"BIG RED" new discovery

dbbga

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This morning while watching CBS they have discovered a new jellyfish called Big Red. It was awesome. Has anyone else seen the footage on this beautiful creature. Very Fasinating and cool :rainbow:
 

tonmo

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cthulhu77

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Fascinating...it always amazes me that in the time I have been involved in the animal kingdom, new species(to us) keep on appearing...makes one rather humble does it not?
Greg
p.s. they were even showing the footage on our local news...go figure!
 

Colin

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I seen in on CBS this morning!

I get up at 5 AM here and at that time Sky News somtimes shows American news channels.... weird that i seen that today too :? :bugout:

C
 

Clem

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Hello all,

For the sake of full disclosure, I ought to say that I hate giant jellyfish. On my life's list of Animals That Make Me Ill, they rank quite high: somewhere between pelagic neudebranchs and sea lampreys.

Having said that, this giant jelly has set me to thinking about our old pal Architeuthis. If the GS is in fact a drifting, "ambush" predator, jellies like "Big Red" would make a wonderful meal, requiring little energy expenditure to capture, masticate and digest. And then, there's Architeuthis' ability to produce an enzyme that neutralizes paralytic nerve agents. That ability would be useful if one were preying on animals that subdue their own prey with neurotoxins.

:?:

Clem
Jellyfish hater since 1974
 

cthulhu77

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My wife is on your page...had a set of strands whip her across her back and legs in florida, and has disliked them ever since...oh well. Interesting point about the toxicity/invulnerability, but how prevalent are these large jellies?
Greg
p.s. I wonder if they taste like chicken?
 

Clem

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cthulhu77 said:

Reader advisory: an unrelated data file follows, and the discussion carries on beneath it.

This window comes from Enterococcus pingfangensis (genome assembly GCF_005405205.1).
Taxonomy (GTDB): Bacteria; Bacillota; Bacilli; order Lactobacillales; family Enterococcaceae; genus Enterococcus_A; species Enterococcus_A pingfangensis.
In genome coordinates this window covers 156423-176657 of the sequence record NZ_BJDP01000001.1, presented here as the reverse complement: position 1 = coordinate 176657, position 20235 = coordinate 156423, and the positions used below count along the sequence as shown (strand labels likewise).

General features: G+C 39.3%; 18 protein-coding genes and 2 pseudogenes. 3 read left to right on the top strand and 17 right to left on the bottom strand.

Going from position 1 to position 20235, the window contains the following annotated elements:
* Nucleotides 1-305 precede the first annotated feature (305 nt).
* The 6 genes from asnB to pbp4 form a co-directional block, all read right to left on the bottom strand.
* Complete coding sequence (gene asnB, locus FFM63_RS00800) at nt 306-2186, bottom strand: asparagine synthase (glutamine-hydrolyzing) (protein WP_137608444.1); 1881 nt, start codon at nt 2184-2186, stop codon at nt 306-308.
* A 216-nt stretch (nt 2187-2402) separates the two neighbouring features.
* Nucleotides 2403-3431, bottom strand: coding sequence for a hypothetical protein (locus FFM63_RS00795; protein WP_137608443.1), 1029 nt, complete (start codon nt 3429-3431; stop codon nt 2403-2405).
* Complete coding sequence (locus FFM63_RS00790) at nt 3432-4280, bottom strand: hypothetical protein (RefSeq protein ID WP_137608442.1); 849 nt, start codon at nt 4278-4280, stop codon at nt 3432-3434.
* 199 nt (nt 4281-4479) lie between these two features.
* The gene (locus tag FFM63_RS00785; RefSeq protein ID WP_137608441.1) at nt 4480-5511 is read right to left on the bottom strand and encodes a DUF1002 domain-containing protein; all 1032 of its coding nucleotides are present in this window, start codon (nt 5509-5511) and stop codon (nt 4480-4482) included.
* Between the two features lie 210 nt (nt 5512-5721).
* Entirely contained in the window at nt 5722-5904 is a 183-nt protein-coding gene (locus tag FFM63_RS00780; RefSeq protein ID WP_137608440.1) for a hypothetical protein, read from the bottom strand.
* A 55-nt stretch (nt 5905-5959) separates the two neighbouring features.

p.s. I wonder if they taste like chicken?
Now that's just...I mean...the last thing I want to imagine is...ugh.

I was suggesting that jellies in general might be prey items for Architeuthis, with Big Red being a particularly tasty meal. The guys who named it have an online article, somewhere; I doubt they have much of a clue as to how common Red might be, but certainly more of a clue than I've got. Not too common, I hope. :goofysca:

Clem
 

Fujisawas Sake

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Clem said:
I was suggesting that jellies in general might be prey items for Architeuthis, with Big Red being a particularly tasty meal. The guys who named it have an online article, somewhere; I doubt they have much of a clue as to how common Red might be, but certainly more of a clue than I've got. Not too common, I hope. :goofysca:
Clem,

Stranger things have happened... I do know that the Leatherback Turtle Dermochelys coriacea grows to a gigantic size (almost 3m long) on a diet almost exclusively consisting of jellies. And the protien content of jellies is low.... REALLY low... The amount of jellies that would have to be eaten is astounding.

Jelly-eaters tend to eat by sucking in their prey. Leatherbacks have "spines" in the throats which point toward the stomach, therefore assuring that the jellies take a one-way trip.

I don't think Archi eats jellies, but stranger things have happened...

Sushi and Sake,

John
 

Steve O'Shea

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Although I've only looked at the crop contents of one Haliphron atlanticus (the giant gelatinous octopus), they were full of some sort of jelly - so full that they had to have been eaten (rather than accidentally ingested). Also, juveniles of the pelagic octopuses Tremoctopus and Ocythoe are associated with jellys, the male of Ocythoe even living inside a salp.

Jellys haven't been reported from Architeuthis gut samples (though lots of other things have been), so I would doubt that they are eaten by this animal.
O
 

Clem

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Hello Steve,

Any thoughts about the potential utility of anti-neurotoxin enzymes in Archi? If not to tolerate ingested jellies, then maybe to protect against the effects of being stung by them? Drifting through a jelly swarm could really screw up one's day.

:roll:

Clem
 



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